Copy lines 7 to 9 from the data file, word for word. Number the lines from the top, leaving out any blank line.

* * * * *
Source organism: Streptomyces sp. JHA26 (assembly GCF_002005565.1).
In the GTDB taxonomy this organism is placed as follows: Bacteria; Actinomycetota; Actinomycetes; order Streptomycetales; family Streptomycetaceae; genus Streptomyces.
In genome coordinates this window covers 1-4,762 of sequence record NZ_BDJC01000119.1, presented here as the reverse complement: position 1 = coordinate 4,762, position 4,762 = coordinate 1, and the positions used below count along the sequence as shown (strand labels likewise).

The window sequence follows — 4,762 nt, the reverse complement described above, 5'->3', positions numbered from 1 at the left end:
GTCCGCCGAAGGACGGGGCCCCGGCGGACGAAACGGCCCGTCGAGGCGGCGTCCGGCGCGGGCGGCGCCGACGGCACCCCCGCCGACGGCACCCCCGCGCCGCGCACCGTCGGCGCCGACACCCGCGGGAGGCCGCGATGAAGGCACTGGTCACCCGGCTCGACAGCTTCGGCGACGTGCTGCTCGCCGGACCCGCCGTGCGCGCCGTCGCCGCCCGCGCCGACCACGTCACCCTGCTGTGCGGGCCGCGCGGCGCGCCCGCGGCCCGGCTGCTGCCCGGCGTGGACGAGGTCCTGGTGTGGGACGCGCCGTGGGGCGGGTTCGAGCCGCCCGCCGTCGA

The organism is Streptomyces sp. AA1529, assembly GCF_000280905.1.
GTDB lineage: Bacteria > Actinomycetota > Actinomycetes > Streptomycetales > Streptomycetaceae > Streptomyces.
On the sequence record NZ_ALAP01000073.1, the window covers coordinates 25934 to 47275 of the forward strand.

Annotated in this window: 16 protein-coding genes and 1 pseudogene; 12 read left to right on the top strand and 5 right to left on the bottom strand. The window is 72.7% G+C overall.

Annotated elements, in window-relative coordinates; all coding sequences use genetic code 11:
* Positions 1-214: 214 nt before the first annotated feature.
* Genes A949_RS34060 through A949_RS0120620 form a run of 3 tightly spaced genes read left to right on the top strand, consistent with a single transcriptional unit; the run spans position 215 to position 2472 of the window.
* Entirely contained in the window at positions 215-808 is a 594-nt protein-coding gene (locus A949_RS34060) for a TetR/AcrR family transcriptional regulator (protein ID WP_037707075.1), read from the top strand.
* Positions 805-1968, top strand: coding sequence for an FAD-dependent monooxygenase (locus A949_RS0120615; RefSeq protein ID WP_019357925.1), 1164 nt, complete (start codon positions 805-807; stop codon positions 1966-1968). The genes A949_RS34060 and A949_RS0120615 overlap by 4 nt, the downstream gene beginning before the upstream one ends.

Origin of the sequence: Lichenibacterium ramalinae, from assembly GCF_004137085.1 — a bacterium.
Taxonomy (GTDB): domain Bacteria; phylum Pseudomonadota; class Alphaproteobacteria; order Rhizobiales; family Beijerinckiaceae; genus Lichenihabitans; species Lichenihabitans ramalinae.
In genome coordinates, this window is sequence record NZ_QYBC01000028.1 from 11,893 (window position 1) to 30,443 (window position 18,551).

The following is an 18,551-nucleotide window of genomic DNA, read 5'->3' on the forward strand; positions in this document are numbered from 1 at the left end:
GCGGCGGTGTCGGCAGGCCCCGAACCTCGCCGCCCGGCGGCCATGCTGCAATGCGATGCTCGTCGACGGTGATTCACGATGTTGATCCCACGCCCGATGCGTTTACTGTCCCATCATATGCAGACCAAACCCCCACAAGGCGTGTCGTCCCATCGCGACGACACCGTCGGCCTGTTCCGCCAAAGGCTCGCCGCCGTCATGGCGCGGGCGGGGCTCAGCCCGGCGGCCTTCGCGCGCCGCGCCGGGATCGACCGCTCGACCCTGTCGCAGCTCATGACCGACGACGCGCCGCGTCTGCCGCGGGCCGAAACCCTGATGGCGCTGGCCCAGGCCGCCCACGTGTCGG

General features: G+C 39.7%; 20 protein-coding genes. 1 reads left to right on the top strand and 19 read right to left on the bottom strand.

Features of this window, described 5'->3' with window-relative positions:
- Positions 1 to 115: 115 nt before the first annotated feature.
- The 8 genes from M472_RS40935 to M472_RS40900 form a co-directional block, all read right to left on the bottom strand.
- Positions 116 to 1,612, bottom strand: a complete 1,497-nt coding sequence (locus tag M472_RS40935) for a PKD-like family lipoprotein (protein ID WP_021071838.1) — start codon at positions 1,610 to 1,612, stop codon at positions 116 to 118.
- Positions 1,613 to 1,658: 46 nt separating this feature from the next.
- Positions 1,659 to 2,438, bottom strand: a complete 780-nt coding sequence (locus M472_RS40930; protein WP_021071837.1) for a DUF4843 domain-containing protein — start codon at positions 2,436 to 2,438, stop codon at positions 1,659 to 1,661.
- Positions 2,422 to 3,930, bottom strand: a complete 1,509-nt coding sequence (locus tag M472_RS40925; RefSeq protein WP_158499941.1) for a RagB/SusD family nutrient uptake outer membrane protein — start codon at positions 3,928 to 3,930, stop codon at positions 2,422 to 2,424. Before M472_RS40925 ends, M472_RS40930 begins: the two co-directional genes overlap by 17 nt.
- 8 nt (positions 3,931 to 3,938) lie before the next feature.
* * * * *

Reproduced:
GTDB lineage: Bacteria > Actinomycetota > Actinomycetes > Streptomycetales > Streptomycetaceae > Streptomyces.
On the sequence record NZ_ALAP01000073.1, the window covers coordinates 25934 to 47275 of the forward strand.

Annotated in this window: 16 protein-coding genes and 1 pseudogene; 12 read left to right on the top strand and 5 right to left on the bottom strand. The window is 72.7% G+C overall.